The Friendly Corner Bakeshop is cooked if the province has its way, according to the non-for-profit organization that runs it.
The bakery, which is cherished in Grandview and the surrounding area, is designed to integrate people with intellectual disabilities into the community.
Carolyn Crossley, executive director of Grandview Gateways Inc. which cares for 18 adults with intellectual disabilities and runs the day-program bakery, said the organization is losing money due to the poor funding model of the provincial government.
"We don’t have much time left," Crossley said, adding that she expects GGI to be approximately $100,000 in debt by the end of the year.
In 2012, GGI’s board of directors voted to increase wages to attract and retain staff. The $2 increase meant they could offer competitive wages in the community compared to the $12 per hour they are provided by provincial funding.
Prior to the increase, job postings would go months without a single applicant.
"It just happens that some of the other major employers in the community are the personal care home, hospital and the school and they can afford to pay their aides much better than we can," Crossley said. "We train the people and then they defect."
While the decision was difficult, Crossley said it was important to ensure the quality of care the province demands. It also netted results with better and more consistent staff being hired.
Quality of care increased but the organization was forced to take out a line of credit in order to pay its 40 employees.
With a growing deficit, Crossley said the organization will be in trouble within months as the 11-person board is personally liable for any losses accrued.
The province told the group one area they could shave some costs is by cutting back staffing levels at the bakery, Crossley said. The bakery, which is open Monday to Friday for eight hours per day, is staffed by 6.3 positions.
Any money generated from selling cakes, pies, cinnamon buns or from lunch specials, which feature soup and sandwiches and often see the 16-table bakery fill up, are deposited directly back into the operating budget.
Crossley said revenue covers inputs, some utility costs on the building and approximately two staff members’ salaries.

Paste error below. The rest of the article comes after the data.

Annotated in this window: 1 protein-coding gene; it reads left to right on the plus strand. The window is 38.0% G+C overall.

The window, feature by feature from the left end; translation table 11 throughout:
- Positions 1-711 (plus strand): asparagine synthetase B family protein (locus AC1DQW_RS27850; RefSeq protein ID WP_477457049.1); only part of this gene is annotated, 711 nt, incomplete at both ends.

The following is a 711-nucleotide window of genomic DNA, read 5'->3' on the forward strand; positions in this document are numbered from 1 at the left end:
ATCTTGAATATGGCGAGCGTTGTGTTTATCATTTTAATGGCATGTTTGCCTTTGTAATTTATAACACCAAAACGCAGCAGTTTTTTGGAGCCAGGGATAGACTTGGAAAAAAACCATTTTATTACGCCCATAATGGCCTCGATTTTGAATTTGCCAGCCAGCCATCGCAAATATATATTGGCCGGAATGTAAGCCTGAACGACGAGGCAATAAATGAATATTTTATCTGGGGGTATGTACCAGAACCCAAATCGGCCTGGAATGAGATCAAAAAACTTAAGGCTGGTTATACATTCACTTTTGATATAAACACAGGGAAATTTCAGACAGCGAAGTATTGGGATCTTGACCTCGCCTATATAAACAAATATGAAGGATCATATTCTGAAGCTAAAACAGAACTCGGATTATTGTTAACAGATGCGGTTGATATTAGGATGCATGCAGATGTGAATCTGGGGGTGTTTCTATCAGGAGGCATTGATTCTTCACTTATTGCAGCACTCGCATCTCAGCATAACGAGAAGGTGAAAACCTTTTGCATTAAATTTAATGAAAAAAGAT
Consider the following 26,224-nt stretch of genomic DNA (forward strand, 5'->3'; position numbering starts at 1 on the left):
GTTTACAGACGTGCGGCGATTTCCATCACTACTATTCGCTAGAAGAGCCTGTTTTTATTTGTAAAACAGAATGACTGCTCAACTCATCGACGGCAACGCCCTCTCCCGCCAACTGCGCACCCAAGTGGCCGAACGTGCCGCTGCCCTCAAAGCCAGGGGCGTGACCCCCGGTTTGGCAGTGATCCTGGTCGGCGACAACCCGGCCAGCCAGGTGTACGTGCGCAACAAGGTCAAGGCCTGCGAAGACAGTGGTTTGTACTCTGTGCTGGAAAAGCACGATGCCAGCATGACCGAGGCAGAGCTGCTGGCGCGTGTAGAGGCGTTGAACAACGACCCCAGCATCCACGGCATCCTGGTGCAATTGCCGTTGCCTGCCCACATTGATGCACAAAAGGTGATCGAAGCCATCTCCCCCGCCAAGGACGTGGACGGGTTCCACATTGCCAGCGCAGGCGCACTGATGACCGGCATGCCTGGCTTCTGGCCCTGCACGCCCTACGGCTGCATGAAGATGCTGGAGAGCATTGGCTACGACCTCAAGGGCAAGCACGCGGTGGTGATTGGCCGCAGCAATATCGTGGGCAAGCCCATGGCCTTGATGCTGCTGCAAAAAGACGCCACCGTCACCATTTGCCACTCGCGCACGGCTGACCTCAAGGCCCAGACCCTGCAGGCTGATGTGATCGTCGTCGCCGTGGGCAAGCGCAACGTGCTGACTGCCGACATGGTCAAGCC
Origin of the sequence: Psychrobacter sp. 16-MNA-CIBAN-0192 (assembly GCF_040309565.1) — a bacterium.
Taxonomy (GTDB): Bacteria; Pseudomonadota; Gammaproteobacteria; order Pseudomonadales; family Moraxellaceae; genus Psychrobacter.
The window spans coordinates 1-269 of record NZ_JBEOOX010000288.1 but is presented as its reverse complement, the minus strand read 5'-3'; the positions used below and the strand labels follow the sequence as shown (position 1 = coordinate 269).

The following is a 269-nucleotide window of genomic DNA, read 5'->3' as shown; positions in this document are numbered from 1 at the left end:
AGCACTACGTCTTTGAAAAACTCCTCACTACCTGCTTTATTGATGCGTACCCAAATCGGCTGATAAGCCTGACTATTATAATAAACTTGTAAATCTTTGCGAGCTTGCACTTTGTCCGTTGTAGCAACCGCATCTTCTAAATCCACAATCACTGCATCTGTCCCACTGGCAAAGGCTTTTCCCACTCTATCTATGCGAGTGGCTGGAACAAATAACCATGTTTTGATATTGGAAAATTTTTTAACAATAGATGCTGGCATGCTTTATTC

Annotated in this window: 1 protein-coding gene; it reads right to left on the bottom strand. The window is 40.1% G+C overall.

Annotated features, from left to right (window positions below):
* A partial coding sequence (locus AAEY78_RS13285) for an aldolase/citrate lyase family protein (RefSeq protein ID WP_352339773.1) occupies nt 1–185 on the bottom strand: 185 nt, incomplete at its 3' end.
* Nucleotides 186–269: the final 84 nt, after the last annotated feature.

While it doesn’t break even, the bakery is invaluable to the community, helping form everlasting friendships that have benefited patrons and workers at the shop.
"For the bakeshop not to be operational would be a big loss to the community," Crossley said."The success of the program is related to the fact we have such a strong connection with the community."
Other agencies providing similar care have also voiced displeasure with the province’s funding model.
Earlier this month, Southwest Community Options, which runs nine group homes in Killarney, Ninette and Baldur, said it will terminate its service agreement if it doesn’t receive an injection of money.
Beth Clark, chair of SCO’s board of directors, said they’ve met with the province and are awaiting a response after addressing their concerns.
Crossley is watching how that situation unfolds carefully and hopes neither organization falls into provincial hands.
"It’s a little unnerving to feel so vulnerable that if this does play through to a nasty end what’s going to happen to people that have been making their home here in Grandview since 1987?" Crossley said. "There won’t be the same programs offered if the province takes over and the board doesn’t want that."
A provincial spokesperson said the funding model for day and residential services is currently under review, with one of the goals to ensure long-term stability of the services.
"The province has increased funding to care for adults with an intellectual disability by 400 per cent since 1999," the spokesman said, adding that SCO’s funding has increased by 11 per cent since 2008.
However, a source with knowledge of the funding structure said most of those increases are due to additional clients coming into the system, and that the province has still failed to address the systematic problem of underfunding the agencies tasked with caring for people with intellectual disabilities.
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